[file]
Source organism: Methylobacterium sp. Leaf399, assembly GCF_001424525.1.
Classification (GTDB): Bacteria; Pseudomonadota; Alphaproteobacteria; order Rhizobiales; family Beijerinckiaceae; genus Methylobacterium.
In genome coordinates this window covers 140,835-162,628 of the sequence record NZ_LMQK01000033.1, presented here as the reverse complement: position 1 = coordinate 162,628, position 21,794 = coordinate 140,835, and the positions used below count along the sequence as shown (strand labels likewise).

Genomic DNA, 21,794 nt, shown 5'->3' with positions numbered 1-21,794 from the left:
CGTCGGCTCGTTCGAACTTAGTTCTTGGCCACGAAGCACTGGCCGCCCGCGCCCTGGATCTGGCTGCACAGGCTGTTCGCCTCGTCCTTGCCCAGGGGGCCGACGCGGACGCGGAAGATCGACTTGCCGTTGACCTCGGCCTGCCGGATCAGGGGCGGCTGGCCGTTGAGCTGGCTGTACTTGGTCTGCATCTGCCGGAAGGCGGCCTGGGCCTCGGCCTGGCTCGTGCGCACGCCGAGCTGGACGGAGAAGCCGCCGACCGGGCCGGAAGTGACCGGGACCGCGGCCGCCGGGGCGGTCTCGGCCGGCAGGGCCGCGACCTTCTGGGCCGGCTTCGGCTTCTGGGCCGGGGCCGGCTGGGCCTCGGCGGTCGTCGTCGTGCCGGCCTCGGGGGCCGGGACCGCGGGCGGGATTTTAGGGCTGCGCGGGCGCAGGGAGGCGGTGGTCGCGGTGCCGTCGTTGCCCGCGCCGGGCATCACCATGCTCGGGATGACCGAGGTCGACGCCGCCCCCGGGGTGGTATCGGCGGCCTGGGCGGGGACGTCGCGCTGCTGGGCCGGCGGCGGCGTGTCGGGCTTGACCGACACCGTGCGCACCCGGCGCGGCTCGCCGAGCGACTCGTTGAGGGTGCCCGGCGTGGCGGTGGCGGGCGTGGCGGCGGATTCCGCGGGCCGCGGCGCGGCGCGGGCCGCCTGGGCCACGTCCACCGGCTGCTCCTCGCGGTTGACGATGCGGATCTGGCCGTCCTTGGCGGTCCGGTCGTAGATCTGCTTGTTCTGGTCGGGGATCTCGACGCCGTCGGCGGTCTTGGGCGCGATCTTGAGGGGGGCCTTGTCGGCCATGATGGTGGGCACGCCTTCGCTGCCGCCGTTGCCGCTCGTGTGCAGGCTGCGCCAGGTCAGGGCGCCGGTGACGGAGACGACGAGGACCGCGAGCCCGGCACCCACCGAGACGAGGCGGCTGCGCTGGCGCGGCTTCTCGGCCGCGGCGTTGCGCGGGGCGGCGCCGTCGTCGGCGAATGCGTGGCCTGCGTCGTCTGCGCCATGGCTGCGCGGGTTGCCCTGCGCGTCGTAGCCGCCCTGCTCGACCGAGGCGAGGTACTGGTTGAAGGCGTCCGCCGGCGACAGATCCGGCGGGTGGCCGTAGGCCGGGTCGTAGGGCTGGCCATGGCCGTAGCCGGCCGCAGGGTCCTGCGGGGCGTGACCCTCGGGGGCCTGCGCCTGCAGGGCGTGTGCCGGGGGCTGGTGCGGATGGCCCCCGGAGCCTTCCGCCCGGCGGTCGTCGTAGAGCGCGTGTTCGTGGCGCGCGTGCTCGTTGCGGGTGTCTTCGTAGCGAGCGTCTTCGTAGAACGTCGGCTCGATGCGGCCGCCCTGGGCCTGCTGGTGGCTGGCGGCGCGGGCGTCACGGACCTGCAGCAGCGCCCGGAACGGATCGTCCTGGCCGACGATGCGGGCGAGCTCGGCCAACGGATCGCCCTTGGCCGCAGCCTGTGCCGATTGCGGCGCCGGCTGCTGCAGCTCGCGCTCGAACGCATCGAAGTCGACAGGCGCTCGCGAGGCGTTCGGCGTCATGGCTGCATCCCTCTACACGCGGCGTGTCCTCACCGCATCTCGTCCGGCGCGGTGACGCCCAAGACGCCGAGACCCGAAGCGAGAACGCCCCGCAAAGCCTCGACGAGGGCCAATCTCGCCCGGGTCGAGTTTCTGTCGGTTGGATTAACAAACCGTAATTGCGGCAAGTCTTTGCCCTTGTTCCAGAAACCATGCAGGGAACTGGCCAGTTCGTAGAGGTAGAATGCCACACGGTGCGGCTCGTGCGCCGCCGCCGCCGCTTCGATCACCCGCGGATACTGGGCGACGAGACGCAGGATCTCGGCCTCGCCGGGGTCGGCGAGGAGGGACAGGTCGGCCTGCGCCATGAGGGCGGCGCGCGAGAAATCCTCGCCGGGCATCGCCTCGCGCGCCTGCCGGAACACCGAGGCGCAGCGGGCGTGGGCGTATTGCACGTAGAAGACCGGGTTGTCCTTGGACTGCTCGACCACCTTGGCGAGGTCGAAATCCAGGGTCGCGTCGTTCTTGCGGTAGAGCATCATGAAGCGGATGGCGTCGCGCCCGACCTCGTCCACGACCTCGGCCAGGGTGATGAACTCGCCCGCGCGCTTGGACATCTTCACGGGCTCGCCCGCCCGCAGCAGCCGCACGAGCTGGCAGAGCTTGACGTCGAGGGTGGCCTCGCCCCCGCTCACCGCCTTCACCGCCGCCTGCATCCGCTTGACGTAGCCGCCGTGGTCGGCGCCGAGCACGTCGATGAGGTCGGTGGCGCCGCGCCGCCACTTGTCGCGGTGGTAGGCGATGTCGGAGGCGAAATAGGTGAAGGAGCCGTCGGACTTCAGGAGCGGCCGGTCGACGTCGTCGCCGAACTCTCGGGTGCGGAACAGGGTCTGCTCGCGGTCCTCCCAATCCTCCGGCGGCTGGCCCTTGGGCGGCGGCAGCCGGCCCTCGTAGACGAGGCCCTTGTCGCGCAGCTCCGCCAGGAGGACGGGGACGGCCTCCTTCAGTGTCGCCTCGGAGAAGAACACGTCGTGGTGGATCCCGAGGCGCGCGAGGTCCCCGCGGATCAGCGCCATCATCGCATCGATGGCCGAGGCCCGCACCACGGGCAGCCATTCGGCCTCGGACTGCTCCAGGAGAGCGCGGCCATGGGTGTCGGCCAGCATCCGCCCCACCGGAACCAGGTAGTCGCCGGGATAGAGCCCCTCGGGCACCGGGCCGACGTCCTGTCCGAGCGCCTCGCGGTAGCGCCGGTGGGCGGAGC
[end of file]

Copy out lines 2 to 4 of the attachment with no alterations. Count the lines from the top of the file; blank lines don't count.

Classification (GTDB): Bacteria; Pseudomonadota; Alphaproteobacteria; order Rhizobiales; family Beijerinckiaceae; genus Methylobacterium.
In genome coordinates this window covers 140,835-162,628 of the sequence record NZ_LMQK01000033.1, presented here as the reverse complement: position 1 = coordinate 162,628, position 21,794 = coordinate 140,835, and the positions used below count along the sequence as shown (strand labels likewise).

Genomic DNA, 21,794 nt, shown 5'->3' with positions numbered 1-21,794 from the left: